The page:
Karagöz Shadow Puppets

A sort of Turkish Punch & Judy show, Karagöz is a shadow play performed by traditionally designed puppets, made of translucent stretched and painted camel skin. There are two main characters the eponymous Karagöz and Hacivat. Karagöz is a down-to-earth type who frequently finds himself at odds with his friend, Hacivat who is well educated in Islamic theology but ultimately unreliable.

The plays are humorous, drawing on double entendres, caricatures and mimicry. There is a strong element of satire, which was used during Ottoman times to provide a humorous critique of those in authority. During this period, Karagöz was one of the most important forms of entertainment with shows performed at festivals and feasts.

Nasrettin Hoca

Nasrettin Hoca was a popular scholar born in 1208, whose tales are famous throughout Turkey for their satire, wit and humour, beneath which lies a serious message. He has acquired such mythical status, however, that fact and fiction have become muddled in the stories surrounding him and the anecdotes attributed to him. His stories refer to everyday situations amongst the common people of Anatolia and his wisdom opposes the stricter elements of Islamic law with humour, as he baffles those around him with his logic. Many of the stories feature his donkey, itself a symbol of suffering, which was an everyday part of village life.


Turkey has a very ancient folk dance tradition, which varies from region to region, each dance being colourful, rhythmic, elegant and stylish. The following are among the most popular: “Çayda Çıra” from the Sivas region in Central Anatolia is performed by young girls dressed in silver and gold embroidered kaftans who dance in the dark with lighted candles in their hands. In the “Silifke Yoğurdu” from the Mersin region in the South Mediterranean, dancers click wooden spoons together above their heads. “Şeyh Şamil” from the Kars region in the East, is a beautifully dramatised legend of a Caucasian hero. “Kılıç Kalkan” is an epic dance performed with swords and shields from the region of Bursa, and “Zeybek” from Izmir is another epic and vigorous folk dance performed, by male dancers who bang their knees on the floor in between steps.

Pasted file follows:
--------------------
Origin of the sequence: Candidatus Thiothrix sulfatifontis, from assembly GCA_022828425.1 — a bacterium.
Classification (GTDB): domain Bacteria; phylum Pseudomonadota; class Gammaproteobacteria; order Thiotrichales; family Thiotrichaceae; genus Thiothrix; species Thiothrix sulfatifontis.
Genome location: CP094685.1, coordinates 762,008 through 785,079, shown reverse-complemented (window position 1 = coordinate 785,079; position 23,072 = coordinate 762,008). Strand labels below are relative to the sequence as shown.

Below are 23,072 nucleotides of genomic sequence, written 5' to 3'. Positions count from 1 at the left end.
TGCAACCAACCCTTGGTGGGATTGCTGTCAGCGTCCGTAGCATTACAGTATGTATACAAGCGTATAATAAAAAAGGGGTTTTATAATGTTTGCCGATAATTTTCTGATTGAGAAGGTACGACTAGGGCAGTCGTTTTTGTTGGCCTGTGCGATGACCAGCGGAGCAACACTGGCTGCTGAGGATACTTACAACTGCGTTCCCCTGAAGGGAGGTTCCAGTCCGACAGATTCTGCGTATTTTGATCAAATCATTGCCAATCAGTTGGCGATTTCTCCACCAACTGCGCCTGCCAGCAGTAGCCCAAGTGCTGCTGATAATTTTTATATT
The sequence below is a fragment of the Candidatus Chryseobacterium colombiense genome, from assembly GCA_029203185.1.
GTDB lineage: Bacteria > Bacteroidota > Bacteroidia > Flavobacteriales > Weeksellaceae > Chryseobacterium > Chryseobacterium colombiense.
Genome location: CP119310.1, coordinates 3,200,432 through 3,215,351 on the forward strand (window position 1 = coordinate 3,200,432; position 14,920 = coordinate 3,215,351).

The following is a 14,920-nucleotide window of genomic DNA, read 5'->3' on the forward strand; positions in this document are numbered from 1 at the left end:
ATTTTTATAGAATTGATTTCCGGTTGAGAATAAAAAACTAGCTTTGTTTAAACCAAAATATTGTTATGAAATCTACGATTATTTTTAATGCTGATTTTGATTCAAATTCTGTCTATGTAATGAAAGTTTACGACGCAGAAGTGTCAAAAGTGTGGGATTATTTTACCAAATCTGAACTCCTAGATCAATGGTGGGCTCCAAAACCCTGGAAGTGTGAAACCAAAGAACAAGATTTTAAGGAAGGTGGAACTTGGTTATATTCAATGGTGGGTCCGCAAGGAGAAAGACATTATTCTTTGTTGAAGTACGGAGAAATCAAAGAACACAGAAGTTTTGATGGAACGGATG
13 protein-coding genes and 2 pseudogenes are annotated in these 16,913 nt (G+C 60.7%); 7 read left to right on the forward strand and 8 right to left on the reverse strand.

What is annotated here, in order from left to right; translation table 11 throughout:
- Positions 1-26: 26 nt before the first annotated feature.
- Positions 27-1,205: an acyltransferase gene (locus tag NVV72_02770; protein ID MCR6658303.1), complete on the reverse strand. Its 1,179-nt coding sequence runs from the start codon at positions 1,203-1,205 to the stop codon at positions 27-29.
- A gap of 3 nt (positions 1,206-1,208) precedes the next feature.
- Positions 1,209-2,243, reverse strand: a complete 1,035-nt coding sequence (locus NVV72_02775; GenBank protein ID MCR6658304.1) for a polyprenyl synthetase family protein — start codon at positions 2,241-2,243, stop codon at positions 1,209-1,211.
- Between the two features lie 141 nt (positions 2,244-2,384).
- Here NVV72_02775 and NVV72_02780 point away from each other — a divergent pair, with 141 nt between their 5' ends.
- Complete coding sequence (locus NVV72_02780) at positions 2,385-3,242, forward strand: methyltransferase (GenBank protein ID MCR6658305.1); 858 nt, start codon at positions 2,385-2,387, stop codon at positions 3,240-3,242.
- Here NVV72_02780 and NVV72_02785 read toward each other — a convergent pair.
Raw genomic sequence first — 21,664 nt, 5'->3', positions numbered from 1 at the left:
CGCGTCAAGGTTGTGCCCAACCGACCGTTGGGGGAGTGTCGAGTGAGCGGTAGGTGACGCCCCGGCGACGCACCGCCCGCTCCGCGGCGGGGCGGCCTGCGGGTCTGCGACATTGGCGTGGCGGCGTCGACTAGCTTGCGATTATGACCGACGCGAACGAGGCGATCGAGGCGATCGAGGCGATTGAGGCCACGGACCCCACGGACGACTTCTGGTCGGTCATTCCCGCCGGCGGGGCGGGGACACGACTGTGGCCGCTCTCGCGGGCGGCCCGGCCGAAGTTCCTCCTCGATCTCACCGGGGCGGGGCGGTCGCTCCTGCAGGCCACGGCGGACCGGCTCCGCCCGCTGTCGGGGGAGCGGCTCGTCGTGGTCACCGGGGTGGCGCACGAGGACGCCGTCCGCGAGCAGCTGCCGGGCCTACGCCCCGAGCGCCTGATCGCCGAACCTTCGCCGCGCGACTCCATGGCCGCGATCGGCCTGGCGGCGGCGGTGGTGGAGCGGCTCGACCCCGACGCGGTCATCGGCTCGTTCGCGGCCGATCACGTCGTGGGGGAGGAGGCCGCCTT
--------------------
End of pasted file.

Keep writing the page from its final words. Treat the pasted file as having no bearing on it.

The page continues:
Folklore has also had a considerable influence on ballet. First imported from Europe and Russia, ballet became institutionalised in the Republican era along with other performing arts. The Turkish State Ballet owes its momentum and development to the great British choreographer Dame Ninette de Valois. The State Ballet in both Ankara and İstanbul has, for decades, performed many world classics. Several new foreign and Turkish productions have been introduced into the repertoire over the years and a number of modern dance groups like the infamous “Fire of Anatolia” (Anadolu Atesi) have recently begun to give performances all over the world.

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Turkey Tour Guide
Kucukayasofya Mh. Sultanahmet Istanbul9034122 Turkey